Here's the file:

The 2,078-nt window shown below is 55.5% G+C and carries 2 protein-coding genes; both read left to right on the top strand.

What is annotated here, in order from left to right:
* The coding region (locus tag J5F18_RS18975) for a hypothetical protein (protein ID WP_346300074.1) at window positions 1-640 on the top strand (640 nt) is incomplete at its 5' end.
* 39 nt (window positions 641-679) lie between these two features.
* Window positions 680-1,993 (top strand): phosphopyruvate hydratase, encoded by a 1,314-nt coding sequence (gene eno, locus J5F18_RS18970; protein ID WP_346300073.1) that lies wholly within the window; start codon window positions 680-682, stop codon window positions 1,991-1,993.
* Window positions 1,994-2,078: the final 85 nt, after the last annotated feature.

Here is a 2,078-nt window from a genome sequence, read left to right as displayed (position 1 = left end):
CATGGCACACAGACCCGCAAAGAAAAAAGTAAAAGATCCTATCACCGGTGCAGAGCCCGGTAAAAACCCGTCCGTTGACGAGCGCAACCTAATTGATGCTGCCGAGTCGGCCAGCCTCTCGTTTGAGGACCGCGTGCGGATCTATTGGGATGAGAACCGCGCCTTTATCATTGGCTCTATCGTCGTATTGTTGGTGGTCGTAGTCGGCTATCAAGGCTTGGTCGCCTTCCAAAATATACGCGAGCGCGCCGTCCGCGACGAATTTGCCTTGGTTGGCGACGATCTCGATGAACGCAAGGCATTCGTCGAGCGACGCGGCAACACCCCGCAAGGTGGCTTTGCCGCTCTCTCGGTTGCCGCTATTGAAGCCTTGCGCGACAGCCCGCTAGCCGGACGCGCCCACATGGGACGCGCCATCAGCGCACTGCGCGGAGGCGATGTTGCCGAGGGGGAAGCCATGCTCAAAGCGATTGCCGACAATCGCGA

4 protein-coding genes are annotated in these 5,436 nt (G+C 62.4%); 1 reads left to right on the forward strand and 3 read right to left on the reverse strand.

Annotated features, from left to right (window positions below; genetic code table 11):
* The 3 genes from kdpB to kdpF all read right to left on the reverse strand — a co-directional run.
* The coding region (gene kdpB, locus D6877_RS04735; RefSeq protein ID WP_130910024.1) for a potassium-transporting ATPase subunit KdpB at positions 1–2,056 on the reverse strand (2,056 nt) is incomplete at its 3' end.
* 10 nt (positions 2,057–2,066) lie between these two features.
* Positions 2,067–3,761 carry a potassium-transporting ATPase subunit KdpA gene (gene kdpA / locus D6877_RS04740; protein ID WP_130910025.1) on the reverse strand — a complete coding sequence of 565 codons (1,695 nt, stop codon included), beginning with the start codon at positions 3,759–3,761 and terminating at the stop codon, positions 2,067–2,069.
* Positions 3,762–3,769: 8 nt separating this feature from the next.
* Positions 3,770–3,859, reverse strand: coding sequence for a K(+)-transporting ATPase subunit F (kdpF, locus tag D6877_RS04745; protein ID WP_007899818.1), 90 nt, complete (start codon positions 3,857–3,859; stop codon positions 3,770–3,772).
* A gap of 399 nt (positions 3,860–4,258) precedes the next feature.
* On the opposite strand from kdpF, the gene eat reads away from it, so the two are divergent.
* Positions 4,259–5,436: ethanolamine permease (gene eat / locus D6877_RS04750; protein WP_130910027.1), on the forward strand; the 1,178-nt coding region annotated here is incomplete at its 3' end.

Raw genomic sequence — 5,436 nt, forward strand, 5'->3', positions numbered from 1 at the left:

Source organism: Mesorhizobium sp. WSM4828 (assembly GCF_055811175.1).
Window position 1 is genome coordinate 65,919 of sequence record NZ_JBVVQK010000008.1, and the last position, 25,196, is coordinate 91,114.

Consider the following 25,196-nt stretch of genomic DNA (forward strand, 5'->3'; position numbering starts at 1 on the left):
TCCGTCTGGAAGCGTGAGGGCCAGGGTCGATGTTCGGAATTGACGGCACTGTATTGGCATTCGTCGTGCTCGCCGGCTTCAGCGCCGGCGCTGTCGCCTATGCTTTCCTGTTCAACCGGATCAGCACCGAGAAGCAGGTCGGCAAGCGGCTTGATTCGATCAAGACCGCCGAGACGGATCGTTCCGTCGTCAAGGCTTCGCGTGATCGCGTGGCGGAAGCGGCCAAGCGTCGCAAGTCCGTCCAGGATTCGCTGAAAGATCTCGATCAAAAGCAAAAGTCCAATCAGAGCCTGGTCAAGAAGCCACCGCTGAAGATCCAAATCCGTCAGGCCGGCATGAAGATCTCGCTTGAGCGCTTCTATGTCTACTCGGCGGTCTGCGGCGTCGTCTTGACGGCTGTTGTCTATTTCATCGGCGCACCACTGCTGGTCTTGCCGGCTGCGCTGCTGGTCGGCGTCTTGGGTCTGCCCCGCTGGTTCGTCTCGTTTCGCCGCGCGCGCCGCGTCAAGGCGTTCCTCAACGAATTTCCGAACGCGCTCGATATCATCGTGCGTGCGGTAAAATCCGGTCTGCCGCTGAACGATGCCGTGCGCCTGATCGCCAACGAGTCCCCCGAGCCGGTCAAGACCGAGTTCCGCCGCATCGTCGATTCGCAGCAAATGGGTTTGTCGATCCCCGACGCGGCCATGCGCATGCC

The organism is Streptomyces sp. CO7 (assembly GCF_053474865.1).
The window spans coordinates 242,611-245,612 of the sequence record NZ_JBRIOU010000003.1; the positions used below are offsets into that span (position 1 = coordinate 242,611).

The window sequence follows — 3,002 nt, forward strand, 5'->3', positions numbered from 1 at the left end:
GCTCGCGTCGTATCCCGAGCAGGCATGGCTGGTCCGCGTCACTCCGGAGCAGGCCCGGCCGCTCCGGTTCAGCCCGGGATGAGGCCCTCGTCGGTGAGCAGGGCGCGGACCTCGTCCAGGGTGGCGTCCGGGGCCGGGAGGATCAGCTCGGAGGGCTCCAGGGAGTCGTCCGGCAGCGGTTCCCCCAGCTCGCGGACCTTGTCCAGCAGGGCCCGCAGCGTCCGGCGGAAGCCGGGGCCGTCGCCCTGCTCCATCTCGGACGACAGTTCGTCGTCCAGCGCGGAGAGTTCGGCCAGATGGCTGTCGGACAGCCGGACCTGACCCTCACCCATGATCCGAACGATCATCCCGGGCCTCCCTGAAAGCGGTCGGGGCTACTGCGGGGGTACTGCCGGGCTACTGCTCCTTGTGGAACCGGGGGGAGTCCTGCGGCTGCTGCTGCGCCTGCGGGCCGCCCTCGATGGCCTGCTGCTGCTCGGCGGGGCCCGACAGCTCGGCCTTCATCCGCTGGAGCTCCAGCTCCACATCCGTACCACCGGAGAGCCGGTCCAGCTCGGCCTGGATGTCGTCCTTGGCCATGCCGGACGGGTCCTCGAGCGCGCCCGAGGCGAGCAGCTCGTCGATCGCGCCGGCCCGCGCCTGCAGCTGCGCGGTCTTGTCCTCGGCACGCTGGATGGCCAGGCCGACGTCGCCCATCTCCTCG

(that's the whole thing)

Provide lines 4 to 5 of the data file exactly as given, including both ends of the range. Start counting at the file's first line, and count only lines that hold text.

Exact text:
* 39 nt (window positions 641-679) lie between these two features.
* Window positions 680-1,993 (top strand): phosphopyruvate hydratase, encoded by a 1,314-nt coding sequence (gene eno, locus J5F18_RS18970; protein ID WP_346300073.1) that lies wholly within the window; start codon window positions 680-682, stop codon window positions 1,991-1,993.